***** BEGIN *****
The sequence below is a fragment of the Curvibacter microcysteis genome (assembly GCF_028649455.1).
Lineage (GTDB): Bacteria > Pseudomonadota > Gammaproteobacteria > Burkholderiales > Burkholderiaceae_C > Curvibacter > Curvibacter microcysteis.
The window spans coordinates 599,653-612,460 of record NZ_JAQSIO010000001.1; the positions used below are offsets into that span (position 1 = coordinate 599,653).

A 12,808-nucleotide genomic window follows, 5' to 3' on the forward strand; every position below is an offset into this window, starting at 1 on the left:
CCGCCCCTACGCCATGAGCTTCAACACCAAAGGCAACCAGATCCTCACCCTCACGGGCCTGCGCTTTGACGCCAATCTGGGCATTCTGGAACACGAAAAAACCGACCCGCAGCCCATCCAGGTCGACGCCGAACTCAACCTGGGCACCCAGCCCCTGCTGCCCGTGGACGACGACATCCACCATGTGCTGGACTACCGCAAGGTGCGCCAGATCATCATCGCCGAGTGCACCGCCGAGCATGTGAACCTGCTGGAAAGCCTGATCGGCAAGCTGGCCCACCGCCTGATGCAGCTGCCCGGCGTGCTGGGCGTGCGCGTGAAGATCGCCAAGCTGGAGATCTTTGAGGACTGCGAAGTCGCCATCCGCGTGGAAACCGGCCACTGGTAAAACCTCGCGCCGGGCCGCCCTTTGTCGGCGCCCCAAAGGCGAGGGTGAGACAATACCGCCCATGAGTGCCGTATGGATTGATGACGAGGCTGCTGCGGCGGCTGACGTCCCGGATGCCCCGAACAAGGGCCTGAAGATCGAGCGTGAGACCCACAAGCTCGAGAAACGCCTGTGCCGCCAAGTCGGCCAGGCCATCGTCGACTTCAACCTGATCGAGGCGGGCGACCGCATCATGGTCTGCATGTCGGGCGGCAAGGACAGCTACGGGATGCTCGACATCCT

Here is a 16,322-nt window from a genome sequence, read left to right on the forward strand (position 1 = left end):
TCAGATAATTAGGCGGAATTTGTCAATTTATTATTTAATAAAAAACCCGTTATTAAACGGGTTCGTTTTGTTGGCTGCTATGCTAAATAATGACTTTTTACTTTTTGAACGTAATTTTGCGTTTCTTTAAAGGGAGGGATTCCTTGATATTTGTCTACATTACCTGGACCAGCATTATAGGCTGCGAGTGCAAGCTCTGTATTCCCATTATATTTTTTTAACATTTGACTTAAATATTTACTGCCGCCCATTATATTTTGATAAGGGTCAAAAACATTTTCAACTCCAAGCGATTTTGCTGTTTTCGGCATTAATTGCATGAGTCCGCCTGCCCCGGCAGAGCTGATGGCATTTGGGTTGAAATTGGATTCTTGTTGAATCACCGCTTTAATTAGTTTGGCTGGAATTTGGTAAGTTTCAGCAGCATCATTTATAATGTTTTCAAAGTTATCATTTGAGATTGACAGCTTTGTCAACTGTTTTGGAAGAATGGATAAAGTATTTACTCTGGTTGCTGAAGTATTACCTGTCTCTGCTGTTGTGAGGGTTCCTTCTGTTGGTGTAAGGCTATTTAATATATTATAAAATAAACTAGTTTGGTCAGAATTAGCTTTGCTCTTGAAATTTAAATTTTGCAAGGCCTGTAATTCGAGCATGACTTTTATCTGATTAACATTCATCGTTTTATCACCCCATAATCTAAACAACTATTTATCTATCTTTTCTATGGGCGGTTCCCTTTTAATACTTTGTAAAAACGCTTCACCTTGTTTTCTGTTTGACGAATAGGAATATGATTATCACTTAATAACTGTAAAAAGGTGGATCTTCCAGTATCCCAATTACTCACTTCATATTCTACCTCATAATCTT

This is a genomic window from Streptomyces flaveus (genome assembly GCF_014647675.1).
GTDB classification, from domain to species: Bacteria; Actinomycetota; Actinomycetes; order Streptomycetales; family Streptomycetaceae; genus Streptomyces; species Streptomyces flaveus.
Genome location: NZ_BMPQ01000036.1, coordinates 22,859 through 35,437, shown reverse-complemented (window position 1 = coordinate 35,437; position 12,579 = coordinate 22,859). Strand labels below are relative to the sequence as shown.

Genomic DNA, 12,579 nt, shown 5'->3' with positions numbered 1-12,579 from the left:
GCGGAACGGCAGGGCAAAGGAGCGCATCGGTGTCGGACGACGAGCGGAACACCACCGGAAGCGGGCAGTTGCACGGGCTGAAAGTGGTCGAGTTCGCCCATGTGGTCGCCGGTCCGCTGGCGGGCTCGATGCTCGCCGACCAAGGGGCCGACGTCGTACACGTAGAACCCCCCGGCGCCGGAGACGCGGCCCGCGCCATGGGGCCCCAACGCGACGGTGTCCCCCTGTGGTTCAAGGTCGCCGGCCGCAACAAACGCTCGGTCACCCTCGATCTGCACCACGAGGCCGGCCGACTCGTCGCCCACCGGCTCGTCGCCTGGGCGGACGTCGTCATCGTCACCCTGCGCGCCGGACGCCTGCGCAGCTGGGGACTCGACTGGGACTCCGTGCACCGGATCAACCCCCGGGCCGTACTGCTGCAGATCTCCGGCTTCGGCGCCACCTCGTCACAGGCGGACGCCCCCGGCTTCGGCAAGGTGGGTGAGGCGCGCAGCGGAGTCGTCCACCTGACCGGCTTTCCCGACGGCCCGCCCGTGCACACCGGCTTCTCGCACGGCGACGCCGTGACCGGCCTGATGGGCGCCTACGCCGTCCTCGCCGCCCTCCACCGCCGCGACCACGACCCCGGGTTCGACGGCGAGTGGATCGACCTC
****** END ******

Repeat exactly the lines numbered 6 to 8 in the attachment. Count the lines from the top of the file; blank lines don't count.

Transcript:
Here is a 16,322-nt window from a genome sequence, read left to right on the forward strand (position 1 = left end):
TCAGATAATTAGGCGGAATTTGTCAATTTATTATTTAATAAAAAACCCGTTATTAAACGGGTTCGTTTTGTTGGCTGCTATGCTAAATAATGACTTTTTACTTTTTGAACGTAATTTTGCGTTTCTTTAAAGGGAGGGATTCCTTGATATTTGTCTACATTACCTGGACCAGCATTATAGGCTGCGAGTGCAAGCTCTGTATTCCCATTATATTTTTTTAACATTTGACTTAAATATTTACTGCCGCCCATTATATTTTGATAAGGGTCAAAAACATTTTCAACTCCAAGCGATTTTGCTGTTTTCGGCATTAATTGCATGAGTCCGCCTGCCCCGGCAGAGCTGATGGCATTTGGGTTGAAATTGGATTCTTGTTGAATCACCGCTTTAATTAGTTTGGCTGGAATTTGGTAAGTTTCAGCAGCATCATTTATAATGTTTTCAAAGTTATCATTTGAGATTGACAGCTTTGTCAACTGTTTTGGAAGAATGGATAAAGTATTTACTCTGGTTGCTGAAGTATTACCTGTCTCTGCTGTTGTGAGGGTTCCTTCTGTTGGTGTAAGGCTATTTAATATATTATAAAATAAACTAGTTTGGTCAGAATTAGCTTTGCTCTTGAAATTTAAATTTTGCAAGGCCTGTAATTCGAGCATGACTTTTATCTGATTAACATTCATCGTTTTATCACCCCATAATCTAAACAACTATTTATCTATCTTTTCTATGGGCGGTTCCCTTTTAATACTTTGTAAAAACGCTTCACCTTGTTTTCTGTTTGACGAATAGGAATATGATTATCACTTAATAACTGTAAAAAGGTGGATCTTCCAGTATCCCAATTACTCACTTCATATTCTACCTCATAATCTT

This is a genomic window from Streptomyces flaveus (genome assembly GCF_014647675.1).